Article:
The White Ribbon (Das weisse Band, Germany/Austria/France/Italy, 2009)

Paying obedience

Paying obedience

Probably the most critically lauded movies of the year The White Ribbon left me bored after 30 seconds and I was faced by another 288 such units of boredom. You should probably stop reading now… as my critical faculties are obviously atrophying with age: how can you make a decision about a film in 30 seconds. Well: I didn’t like the cinematography or the voice over and the execrable CGI of the horse falling… Overall the experience for me was of a badly shot Bergman film.

I agree with Henry K Miller, in the December issue of Sight and Sound: ‘the film is left as a catalogue of unpleasant events with no particular insights to impart.’ Its portentousness was overwhelming but if all it had to say was that fascism had its roots in feudal society then two and a half hours is too long to make that point in such a feeble way. I’m not anti-Haneke, Code Unknown (Code inconnu: Recit incomplet de divers voyages, Fr-Ger-Rom, 2000) is terrific, but Cache (2004) did nothing for me. His cinema now seems to strain for significance: it looks profound but any meaning is merely trite.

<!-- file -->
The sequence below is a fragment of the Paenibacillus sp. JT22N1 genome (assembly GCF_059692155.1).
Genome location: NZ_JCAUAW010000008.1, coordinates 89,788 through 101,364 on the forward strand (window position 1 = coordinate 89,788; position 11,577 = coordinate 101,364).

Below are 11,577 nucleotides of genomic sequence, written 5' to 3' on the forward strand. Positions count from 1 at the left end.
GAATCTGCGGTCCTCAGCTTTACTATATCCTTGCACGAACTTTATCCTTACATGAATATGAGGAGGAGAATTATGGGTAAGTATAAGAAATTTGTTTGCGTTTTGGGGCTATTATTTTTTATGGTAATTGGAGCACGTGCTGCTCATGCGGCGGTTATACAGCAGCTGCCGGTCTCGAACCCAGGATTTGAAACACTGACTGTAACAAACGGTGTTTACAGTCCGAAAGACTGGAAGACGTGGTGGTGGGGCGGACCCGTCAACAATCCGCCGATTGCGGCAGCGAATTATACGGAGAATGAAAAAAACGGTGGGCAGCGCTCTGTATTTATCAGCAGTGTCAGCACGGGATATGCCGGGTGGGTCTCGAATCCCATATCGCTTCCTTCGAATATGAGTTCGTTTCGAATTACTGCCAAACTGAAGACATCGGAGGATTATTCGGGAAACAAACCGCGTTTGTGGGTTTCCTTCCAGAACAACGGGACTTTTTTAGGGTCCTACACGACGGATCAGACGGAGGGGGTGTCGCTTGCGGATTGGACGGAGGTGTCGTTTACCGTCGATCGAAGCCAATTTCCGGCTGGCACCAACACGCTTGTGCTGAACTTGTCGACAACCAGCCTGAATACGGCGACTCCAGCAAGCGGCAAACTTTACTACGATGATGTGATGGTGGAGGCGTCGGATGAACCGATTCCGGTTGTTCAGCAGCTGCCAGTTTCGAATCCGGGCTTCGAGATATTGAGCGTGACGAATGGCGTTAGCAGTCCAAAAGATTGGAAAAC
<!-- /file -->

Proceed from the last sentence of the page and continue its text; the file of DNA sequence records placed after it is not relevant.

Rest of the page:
To emphasise the vileness of the doctor by having him as pedophile (I know it’s not certain but if he isn’t then what’s the point?) suggests to me that Haneke is straining to shock (and Funny Games, Ger-Fr-It, 1997, was shocking) and, unfortunately, the sexual abuse of children in cinema doesn’t shock any more.

I guess I’ll have to bow to the majority for this Palme d’Or winner but I thought it was crap.

2 Responses

  1. oh how the mighty have fallen – Haneke has morphed into the emotionless and pretentious art cinema auteur. Badly shot Bergman film – this sounds terrible, perhaps even more terrible than John Cusack’s dumbfounded facial expression in 2012.

  2. […] become a cliché if it is wheeled out too often; I first felt this when seeing Michael Haneke’s The White Ribbon. However, in the film Clio Barnard does manage to add to our (my) understanding of the lingering […]

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